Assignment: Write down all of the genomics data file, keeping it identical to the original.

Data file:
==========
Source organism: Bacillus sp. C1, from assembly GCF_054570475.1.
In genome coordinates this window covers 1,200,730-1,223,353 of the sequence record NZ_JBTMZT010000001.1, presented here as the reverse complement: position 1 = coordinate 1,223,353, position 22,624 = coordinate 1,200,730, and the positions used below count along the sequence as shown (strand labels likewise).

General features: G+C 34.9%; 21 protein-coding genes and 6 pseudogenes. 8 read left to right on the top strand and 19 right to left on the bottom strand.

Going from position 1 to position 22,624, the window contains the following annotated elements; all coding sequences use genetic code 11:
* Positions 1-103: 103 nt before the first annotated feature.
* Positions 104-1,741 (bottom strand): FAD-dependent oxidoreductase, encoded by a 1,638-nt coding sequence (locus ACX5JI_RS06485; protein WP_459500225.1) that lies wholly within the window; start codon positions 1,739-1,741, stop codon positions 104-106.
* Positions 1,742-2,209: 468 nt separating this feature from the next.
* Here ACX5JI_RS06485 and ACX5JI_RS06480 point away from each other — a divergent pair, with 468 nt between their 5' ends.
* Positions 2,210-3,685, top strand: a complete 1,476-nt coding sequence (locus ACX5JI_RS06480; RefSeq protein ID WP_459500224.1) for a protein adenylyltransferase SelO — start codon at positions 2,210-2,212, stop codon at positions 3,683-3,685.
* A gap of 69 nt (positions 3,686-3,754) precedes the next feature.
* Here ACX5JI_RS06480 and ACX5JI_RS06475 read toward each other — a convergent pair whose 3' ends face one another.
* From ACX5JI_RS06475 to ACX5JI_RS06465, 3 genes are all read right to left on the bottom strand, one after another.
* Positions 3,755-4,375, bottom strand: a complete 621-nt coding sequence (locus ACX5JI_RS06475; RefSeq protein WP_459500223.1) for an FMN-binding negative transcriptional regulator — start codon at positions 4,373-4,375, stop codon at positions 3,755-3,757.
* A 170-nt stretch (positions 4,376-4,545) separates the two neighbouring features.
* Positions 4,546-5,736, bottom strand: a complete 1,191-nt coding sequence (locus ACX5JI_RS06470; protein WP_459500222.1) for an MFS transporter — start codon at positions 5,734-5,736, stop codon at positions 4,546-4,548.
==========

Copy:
Source organism: Bacillus sp. C1, from assembly GCF_054570475.1.
In genome coordinates this window covers 1,200,730-1,223,353 of the sequence record NZ_JBTMZT010000001.1, presented here as the reverse complement: position 1 = coordinate 1,223,353, position 22,624 = coordinate 1,200,730, and the positions used below count along the sequence as shown (strand labels likewise).

General features: G+C 34.9%; 21 protein-coding genes and 6 pseudogenes. 8 read left to right on the top strand and 19 right to left on the bottom strand.

Going from position 1 to position 22,624, the window contains the following annotated elements; all coding sequences use genetic code 11:
* Positions 1-103: 103 nt before the first annotated feature.
* Positions 104-1,741 (bottom strand): FAD-dependent oxidoreductase, encoded by a 1,638-nt coding sequence (locus ACX5JI_RS06485; protein WP_459500225.1) that lies wholly within the window; start codon positions 1,739-1,741, stop codon positions 104-106.
* Positions 1,742-2,209: 468 nt separating this feature from the next.
* Here ACX5JI_RS06485 and ACX5JI_RS06480 point away from each other — a divergent pair, with 468 nt between their 5' ends.
* Positions 2,210-3,685, top strand: a complete 1,476-nt coding sequence (locus ACX5JI_RS06480; RefSeq protein ID WP_459500224.1) for a protein adenylyltransferase SelO — start codon at positions 2,210-2,212, stop codon at positions 3,683-3,685.
* A gap of 69 nt (positions 3,686-3,754) precedes the next feature.
* Here ACX5JI_RS06480 and ACX5JI_RS06475 read toward each other — a convergent pair whose 3' ends face one another.
* From ACX5JI_RS06475 to ACX5JI_RS06465, 3 genes are all read right to left on the bottom strand, one after another.
* Positions 3,755-4,375, bottom strand: a complete 621-nt coding sequence (locus ACX5JI_RS06475; RefSeq protein WP_459500223.1) for an FMN-binding negative transcriptional regulator — start codon at positions 4,373-4,375, stop codon at positions 3,755-3,757.
* A 170-nt stretch (positions 4,376-4,545) separates the two neighbouring features.
* Positions 4,546-5,736, bottom strand: a complete 1,191-nt coding sequence (locus ACX5JI_RS06470; protein WP_459500222.1) for an MFS transporter — start codon at positions 5,734-5,736, stop codon at positions 4,546-4,548.